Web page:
What Happened the Day the Circus Left Carleton Place



Page from the Chatterton House Hotel (Queens Hotel) in Carleton Place. Not sure if it was the popular Hargreaves Circus that came through town many times, but the signature belonged to one of the travelling shows. –  Carleton Place and Beckwith Heritage Museum.

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The Ottawa Free Press published a story the first week of August in 1907 about a mysterious disappearance of R. F. Blair the former manager of the Union Bank of Carleton Place. They reported that his body was found in a field near Perth on Tuesday the 16th. The Central Canadian says the Carleton Place papers knew about him all the time. Blair left Carleton Place the day the Hargreaves Circus was leaving town.


Officials of the Union Bank were in Carleton Place and intended to counsel him and remove him to a Quebec town. Blair suspected his dismal future and fled. His bicycle was found later at the Perth station unclaimed, and it was recognized as belonging to Blair. Mr. Blair is believed to be alive, and his wife and friends are waiting to hear from him.

Mr. Blair was never heard from after that day. Did he ride his bicycle along side the Hargreaves circus, leave it in Perth, and continue on with the circus?

A new branch of the Union Bank of Canada was in operation in Carleton Place in 1900, in addition to the longer established branch of the Bank of Ottawa. The current Royal Bank of Canada, originally the Union Bank of Canada, is constructed of concrete blocks fabricated to resemble stone. Traces of two styles of former lettering remain about the columns.

harThe Hargreaves Circus led by Thomas Hargreaves with his mud and Railroad Circus was out of Chester, Pa. until 1910. Circuses were the norm in those days causing great excitement in town when they came. Missing husbands were also the norm also in those days, as I found many classified ads of wives looking for their husbands and lamenting “since you’ve been gone”.


About lindaseccaspina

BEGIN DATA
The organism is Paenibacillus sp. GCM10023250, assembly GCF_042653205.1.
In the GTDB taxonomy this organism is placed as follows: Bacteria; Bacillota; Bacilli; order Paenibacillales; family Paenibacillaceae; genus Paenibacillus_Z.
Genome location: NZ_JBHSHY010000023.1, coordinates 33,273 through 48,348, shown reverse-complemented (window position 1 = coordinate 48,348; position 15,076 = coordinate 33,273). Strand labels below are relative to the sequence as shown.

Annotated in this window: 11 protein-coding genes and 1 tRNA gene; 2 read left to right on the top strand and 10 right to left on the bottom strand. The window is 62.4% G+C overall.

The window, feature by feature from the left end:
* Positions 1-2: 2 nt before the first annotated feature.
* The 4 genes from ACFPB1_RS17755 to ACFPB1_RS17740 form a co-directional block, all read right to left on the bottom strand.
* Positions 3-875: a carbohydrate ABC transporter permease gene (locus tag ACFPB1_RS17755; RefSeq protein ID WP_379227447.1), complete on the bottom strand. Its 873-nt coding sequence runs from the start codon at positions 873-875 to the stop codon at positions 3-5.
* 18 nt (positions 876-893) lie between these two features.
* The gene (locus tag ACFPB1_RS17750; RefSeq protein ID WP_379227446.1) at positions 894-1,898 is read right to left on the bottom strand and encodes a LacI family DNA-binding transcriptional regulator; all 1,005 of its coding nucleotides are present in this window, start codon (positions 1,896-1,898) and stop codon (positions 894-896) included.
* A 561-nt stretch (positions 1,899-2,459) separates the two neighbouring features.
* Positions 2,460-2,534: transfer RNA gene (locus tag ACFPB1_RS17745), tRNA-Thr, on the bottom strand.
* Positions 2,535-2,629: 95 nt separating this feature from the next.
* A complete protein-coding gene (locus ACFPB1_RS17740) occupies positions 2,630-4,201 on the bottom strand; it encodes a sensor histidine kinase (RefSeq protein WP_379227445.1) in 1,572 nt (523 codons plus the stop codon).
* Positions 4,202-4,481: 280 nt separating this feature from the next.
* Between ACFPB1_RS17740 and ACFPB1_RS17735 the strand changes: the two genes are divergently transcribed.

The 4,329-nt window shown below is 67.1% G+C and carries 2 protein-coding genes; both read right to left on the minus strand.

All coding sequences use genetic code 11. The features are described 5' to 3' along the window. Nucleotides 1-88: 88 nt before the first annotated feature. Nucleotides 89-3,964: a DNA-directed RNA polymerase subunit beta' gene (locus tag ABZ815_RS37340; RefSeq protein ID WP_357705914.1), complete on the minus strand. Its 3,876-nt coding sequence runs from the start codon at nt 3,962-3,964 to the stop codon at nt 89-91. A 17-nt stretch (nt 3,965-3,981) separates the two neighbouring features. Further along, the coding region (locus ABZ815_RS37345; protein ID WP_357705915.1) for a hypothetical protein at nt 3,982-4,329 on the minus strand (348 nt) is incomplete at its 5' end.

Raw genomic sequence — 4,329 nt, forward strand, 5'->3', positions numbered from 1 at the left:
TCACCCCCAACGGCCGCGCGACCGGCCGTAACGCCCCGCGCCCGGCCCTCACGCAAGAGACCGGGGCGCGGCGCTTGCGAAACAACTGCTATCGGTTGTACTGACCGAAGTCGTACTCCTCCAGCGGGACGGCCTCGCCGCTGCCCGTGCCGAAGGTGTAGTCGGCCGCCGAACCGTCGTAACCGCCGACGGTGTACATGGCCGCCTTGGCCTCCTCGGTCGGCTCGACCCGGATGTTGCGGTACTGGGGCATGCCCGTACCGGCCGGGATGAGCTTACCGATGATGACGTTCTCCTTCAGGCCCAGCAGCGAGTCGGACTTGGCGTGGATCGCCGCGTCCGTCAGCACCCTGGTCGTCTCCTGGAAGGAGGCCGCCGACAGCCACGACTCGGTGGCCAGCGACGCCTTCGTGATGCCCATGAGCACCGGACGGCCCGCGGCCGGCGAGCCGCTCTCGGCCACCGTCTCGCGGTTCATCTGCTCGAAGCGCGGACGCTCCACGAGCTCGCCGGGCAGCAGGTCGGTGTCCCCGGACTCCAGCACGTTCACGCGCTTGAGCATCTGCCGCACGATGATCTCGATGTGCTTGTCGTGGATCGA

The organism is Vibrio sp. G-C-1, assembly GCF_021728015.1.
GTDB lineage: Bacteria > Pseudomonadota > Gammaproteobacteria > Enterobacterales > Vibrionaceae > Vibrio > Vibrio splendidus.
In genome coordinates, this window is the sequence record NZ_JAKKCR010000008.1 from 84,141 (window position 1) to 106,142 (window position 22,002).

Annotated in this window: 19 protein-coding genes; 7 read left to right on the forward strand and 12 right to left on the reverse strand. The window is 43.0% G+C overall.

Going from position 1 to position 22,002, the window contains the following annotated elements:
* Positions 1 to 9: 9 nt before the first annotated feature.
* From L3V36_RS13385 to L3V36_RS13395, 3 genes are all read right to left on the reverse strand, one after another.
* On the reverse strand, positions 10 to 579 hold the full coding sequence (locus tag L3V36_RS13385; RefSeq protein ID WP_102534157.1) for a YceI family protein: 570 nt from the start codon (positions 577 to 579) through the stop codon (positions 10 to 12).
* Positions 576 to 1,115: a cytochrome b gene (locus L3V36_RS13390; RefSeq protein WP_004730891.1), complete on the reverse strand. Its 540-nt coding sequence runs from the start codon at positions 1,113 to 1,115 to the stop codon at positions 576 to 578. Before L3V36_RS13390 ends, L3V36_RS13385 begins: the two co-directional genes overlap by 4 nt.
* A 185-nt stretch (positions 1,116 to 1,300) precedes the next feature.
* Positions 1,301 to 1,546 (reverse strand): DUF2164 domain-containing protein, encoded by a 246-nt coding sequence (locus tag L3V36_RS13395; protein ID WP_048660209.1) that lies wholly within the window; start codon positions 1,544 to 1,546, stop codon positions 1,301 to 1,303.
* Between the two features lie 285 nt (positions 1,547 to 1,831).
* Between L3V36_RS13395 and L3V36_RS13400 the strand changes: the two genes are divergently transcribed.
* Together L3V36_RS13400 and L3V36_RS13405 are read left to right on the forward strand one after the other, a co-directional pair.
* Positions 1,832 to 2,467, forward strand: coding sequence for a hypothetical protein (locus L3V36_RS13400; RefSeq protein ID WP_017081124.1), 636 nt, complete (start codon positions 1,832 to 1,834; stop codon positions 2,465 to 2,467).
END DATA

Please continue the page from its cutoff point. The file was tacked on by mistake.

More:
Linda Knight Seccaspina was born in Cowansville, Quebec about the same time as the wheel was invented and the first time she realized she could tell a tale was when she got caught passing her smutty stories around in Grade 7 at CHS by Mrs. Blinn. When Derek "Wheels" Wheeler from Degrassi Jr. High died in 2010, Linda wrote her own obituary. Some people said she should think about a career in writing obituaries. Before she laid her fingers to a keyboard, Linda owned the eclectic store Flash Cadilac and Savannah Devilles in Ottawa from 1976-1996. After writing for years about things that she cared about or pissed her off she finally found her calling. Is it sex drugs and rock n' roll you might ask? No, it is history. Seeing that her very first boyfriend in Grade 5 (who she won a Twist contest with in the 60s) is the head of the Brome Misissiquoi Historical Society and also specializes in local history back in Quebec, she finds that quite funny. She writes every single day and is also a columnist for Hometown News and Screamin's Mamas. She is a volunteer for the Carleton Place and Beckwith Heritage Museum, an admin for the Lanark County Genealogical Society Facebook page, and a local guest speaker. She has been now labelled an historian by the locals which in her mind is wrong. You see she will never be like the iconic local Lanark County historian Howard Morton Brown, nor like famed local writer Mary Cook. She proudly calls herself The National Enquirer Historical writer of Lanark County, and that she can live with. Linda has been called the most stubborn woman in Lanark County, and has requested her ashes to be distributed in any Casino parking lot as close to any Wheel of Fortune machine as you can get. But since she wrote her obituary, most people assume she's already dead. Linda has published six books, "Menopausal Woman From the Corn," "Cowansville High Misremembered," "Naked Yoga, Twinkies and Celebrities," "Cancer Calls Collect," "The Tilted Kilt-Vintage Whispers of Carleton Place," and "Flashbacks of Little Miss Flash Cadilac." All are available at Amazon in paperback and Kindle. Linda's books are for sale on Amazon or at Wisteria · 62 Bridge Street · Carleton Place, Ottawa, Canada, and at the Carleton Place and Beckwith Heritage Museum · 267 Edmund Street · Carleton Place, Ottawa, Canada--Appleton Museum-Mississippi Textile Mill and Mill Street Books and Heritage House Museum and The Artists Loft in Smith Falls.

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